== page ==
Mario thought about the woman’s words. They expressed something about his own ideas about art, but they also expressed his concept of love—the passion, the sexuality, and the intellectual ties between a man and woman. He knew his problem: he wanted to be loved absolutely; and none of the women he married were capable of that kind of absolutism. Lily was passionless. Ellie’s accusations killed his desire. Though Anya had the passion, but she mistook soap opera reality for REALITY never bothering to think about those things that he spent his life thinking about. Once he asked her what she thought about good and evil; and she answered, “They exist.” He waited for some sort of development, a follow-up. But none came. “Why do they exist?” he pushed.

Anya shrugged. With her eyes glued to whatever nonsense she was watching on the TV she said, “Does it really matter?”

Mario wanted to scream, Of course it matters. It matters very much. But he restrained himself and walked out of the room.

Suddenly Mario sensed the end of one of the symphonies’ movements was coming. But because he had not been following the music, he had no idea which one it would be.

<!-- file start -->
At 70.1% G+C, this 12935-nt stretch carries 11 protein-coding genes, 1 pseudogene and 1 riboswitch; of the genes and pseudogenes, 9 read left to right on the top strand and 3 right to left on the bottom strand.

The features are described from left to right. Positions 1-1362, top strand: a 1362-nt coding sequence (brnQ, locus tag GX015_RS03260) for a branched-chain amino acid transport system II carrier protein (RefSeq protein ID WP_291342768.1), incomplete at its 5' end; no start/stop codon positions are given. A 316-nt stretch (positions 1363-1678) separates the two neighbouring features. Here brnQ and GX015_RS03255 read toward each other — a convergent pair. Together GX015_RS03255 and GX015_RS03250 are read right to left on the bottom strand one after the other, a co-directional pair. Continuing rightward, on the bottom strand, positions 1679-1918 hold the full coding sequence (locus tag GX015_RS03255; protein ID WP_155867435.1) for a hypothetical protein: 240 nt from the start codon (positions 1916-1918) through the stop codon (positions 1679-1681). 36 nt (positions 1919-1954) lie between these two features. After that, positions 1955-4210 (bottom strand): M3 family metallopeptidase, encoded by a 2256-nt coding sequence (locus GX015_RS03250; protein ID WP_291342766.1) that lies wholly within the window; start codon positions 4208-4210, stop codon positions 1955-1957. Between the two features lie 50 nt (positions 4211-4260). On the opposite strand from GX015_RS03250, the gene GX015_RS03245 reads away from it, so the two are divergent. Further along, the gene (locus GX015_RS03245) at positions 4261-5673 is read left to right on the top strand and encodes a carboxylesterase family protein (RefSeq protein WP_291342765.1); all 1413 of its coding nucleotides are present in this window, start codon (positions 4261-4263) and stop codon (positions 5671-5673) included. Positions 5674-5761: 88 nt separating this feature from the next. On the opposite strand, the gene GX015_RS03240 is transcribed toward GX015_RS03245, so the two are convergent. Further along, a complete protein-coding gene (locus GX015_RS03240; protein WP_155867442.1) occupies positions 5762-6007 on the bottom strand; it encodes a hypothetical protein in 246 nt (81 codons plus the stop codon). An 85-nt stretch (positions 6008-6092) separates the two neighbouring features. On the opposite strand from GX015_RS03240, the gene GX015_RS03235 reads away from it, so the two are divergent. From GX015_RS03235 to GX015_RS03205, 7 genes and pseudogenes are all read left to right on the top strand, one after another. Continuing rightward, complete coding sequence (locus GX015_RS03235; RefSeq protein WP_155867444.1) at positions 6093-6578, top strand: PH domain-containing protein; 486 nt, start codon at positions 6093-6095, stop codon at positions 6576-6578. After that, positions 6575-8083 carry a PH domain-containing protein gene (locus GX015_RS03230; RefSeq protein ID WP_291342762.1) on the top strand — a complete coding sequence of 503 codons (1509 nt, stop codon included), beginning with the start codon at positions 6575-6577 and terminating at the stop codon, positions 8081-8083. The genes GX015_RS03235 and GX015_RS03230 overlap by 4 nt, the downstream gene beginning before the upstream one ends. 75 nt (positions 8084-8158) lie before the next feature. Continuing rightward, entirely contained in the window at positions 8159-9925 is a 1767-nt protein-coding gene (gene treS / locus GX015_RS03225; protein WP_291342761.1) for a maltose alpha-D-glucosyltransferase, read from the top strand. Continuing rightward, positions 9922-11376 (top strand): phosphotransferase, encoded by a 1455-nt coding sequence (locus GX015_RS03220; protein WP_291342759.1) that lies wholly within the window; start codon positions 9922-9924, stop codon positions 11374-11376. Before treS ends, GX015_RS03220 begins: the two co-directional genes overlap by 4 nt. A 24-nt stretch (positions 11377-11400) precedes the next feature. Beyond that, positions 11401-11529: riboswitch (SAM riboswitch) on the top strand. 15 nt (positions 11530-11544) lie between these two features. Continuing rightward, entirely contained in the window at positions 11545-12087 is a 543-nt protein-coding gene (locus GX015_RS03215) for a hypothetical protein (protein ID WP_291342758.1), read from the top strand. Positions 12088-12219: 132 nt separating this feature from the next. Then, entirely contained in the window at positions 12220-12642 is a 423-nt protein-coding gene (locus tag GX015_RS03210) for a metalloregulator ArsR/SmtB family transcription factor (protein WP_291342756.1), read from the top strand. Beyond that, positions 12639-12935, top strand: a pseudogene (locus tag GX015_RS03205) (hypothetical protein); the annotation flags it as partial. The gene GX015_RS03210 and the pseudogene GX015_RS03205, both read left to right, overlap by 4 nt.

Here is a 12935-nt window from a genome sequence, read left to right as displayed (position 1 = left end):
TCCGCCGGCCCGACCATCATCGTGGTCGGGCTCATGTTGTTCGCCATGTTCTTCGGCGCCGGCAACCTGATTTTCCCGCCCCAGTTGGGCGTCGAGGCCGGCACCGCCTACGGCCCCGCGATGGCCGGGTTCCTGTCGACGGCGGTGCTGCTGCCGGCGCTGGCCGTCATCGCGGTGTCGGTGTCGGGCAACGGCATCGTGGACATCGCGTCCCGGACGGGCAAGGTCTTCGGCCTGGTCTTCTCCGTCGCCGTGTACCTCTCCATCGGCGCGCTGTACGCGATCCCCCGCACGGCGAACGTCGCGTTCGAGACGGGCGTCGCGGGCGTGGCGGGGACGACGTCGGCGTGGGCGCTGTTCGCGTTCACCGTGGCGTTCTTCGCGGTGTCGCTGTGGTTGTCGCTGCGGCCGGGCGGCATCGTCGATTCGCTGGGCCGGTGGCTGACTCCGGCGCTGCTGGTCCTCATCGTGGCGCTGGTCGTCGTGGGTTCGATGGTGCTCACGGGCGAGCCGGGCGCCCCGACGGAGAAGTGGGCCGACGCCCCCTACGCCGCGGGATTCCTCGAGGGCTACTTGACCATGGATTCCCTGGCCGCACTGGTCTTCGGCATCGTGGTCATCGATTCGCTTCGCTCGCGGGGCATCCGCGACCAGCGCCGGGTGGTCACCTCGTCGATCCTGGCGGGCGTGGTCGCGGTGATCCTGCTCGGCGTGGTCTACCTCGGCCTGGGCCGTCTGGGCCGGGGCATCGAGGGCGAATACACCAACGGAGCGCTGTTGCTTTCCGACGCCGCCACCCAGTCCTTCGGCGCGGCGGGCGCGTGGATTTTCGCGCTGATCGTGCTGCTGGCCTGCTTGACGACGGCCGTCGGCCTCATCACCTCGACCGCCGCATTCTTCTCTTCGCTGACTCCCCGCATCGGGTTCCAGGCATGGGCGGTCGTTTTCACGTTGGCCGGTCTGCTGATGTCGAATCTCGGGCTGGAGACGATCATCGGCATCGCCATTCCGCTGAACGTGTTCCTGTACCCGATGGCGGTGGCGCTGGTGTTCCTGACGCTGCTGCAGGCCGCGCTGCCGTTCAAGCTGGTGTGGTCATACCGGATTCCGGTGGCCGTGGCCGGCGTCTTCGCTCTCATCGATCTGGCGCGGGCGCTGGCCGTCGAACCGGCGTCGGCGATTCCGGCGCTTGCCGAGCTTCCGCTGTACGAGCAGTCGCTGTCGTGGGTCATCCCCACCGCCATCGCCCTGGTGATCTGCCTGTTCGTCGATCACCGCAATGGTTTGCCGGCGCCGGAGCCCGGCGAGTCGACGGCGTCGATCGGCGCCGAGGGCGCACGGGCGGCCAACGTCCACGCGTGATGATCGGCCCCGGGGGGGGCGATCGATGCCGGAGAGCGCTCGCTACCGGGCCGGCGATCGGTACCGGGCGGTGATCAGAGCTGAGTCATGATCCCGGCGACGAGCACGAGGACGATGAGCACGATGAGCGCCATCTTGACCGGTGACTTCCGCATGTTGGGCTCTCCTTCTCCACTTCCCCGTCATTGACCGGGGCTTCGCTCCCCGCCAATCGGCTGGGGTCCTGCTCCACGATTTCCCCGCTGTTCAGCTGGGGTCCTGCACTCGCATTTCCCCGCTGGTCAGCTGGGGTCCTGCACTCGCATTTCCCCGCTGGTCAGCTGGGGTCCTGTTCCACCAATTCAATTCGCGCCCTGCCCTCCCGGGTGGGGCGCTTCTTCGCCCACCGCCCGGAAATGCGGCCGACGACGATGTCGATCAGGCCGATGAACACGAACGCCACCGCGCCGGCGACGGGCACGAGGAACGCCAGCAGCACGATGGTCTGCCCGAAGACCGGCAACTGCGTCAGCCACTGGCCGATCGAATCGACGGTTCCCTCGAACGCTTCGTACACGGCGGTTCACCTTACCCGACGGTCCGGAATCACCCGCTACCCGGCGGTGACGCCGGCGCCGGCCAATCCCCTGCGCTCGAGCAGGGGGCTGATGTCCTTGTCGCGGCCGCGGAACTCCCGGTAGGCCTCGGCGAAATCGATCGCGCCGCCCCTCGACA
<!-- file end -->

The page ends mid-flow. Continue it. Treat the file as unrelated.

The music’s last three chords sounded and the applause exploded.

To Mario surprise the symphony had ended.

“What a delightful afternoon!” The woman next to him said; and she clapped vigorously each of three times the conductor reappeared on the stage.

The applause subsided. The house lights came up; and the people began to gather up their coats and move into the aisle.

Mario followed the woman.

When they reached the corridor behind the box, she said, “It was a pleasure to speak to you.” She held out her hand. “My name is Florence Winter, but my friends call me Flo.”

Mario took her hand and shook it. “The pleasure was mine,” he responded “I’m Dr. Mario Fusco.”

“A medical doctor?” She asked.

“To my father’s disappointment, only a Dr. of philosophy,” he answered. They were still holding hands, and he liked the feel of her hand in his.

“I’m impressed with anyone who has the stamina to get any kind of doctoral degree,” she said.

Mario nodded and released her hand.

“Will you be here next week?” She asked looking at him as they walk toward the stairs.

Mario hesitated looked at her as if he was seeing her for the first time, and with a smile, he answered: “Yes, I think I will.”